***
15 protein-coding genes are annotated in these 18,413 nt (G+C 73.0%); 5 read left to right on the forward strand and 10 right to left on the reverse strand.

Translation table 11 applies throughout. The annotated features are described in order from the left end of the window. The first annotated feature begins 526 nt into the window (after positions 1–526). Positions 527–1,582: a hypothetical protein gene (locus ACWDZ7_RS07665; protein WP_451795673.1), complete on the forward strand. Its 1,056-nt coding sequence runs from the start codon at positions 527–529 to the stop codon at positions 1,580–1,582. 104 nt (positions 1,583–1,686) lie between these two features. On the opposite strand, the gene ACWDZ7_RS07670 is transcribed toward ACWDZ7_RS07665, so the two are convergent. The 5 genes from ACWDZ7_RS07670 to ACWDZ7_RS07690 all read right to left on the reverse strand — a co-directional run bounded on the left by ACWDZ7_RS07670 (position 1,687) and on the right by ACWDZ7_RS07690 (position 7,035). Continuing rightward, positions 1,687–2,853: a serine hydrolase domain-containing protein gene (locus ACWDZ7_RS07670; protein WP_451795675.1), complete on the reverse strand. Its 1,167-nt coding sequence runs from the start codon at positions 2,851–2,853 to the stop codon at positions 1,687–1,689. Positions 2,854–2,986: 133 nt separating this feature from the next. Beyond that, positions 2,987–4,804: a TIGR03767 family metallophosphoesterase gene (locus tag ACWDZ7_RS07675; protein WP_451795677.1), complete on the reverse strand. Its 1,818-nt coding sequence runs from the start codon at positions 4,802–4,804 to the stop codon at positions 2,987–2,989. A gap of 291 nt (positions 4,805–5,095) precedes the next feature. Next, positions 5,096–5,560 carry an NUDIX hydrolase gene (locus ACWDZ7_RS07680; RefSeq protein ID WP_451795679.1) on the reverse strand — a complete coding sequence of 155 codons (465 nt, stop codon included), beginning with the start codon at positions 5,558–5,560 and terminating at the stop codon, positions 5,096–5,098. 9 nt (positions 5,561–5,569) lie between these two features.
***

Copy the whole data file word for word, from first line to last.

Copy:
15 protein-coding genes are annotated in these 18,413 nt (G+C 73.0%); 5 read left to right on the forward strand and 10 right to left on the reverse strand.

Translation table 11 applies throughout. The annotated features are described in order from the left end of the window. The first annotated feature begins 526 nt into the window (after positions 1–526). Positions 527–1,582: a hypothetical protein gene (locus ACWDZ7_RS07665; protein WP_451795673.1), complete on the forward strand. Its 1,056-nt coding sequence runs from the start codon at positions 527–529 to the stop codon at positions 1,580–1,582. 104 nt (positions 1,583–1,686) lie between these two features. On the opposite strand, the gene ACWDZ7_RS07670 is transcribed toward ACWDZ7_RS07665, so the two are convergent. The 5 genes from ACWDZ7_RS07670 to ACWDZ7_RS07690 all read right to left on the reverse strand — a co-directional run bounded on the left by ACWDZ7_RS07670 (position 1,687) and on the right by ACWDZ7_RS07690 (position 7,035). Continuing rightward, positions 1,687–2,853: a serine hydrolase domain-containing protein gene (locus ACWDZ7_RS07670; protein WP_451795675.1), complete on the reverse strand. Its 1,167-nt coding sequence runs from the start codon at positions 2,851–2,853 to the stop codon at positions 1,687–1,689. Positions 2,854–2,986: 133 nt separating this feature from the next. Beyond that, positions 2,987–4,804: a TIGR03767 family metallophosphoesterase gene (locus tag ACWDZ7_RS07675; protein WP_451795677.1), complete on the reverse strand. Its 1,818-nt coding sequence runs from the start codon at positions 4,802–4,804 to the stop codon at positions 2,987–2,989. A gap of 291 nt (positions 4,805–5,095) precedes the next feature. Next, positions 5,096–5,560 carry an NUDIX hydrolase gene (locus ACWDZ7_RS07680; RefSeq protein ID WP_451795679.1) on the reverse strand — a complete coding sequence of 155 codons (465 nt, stop codon included), beginning with the start codon at positions 5,558–5,560 and terminating at the stop codon, positions 5,096–5,098. 9 nt (positions 5,561–5,569) lie between these two features.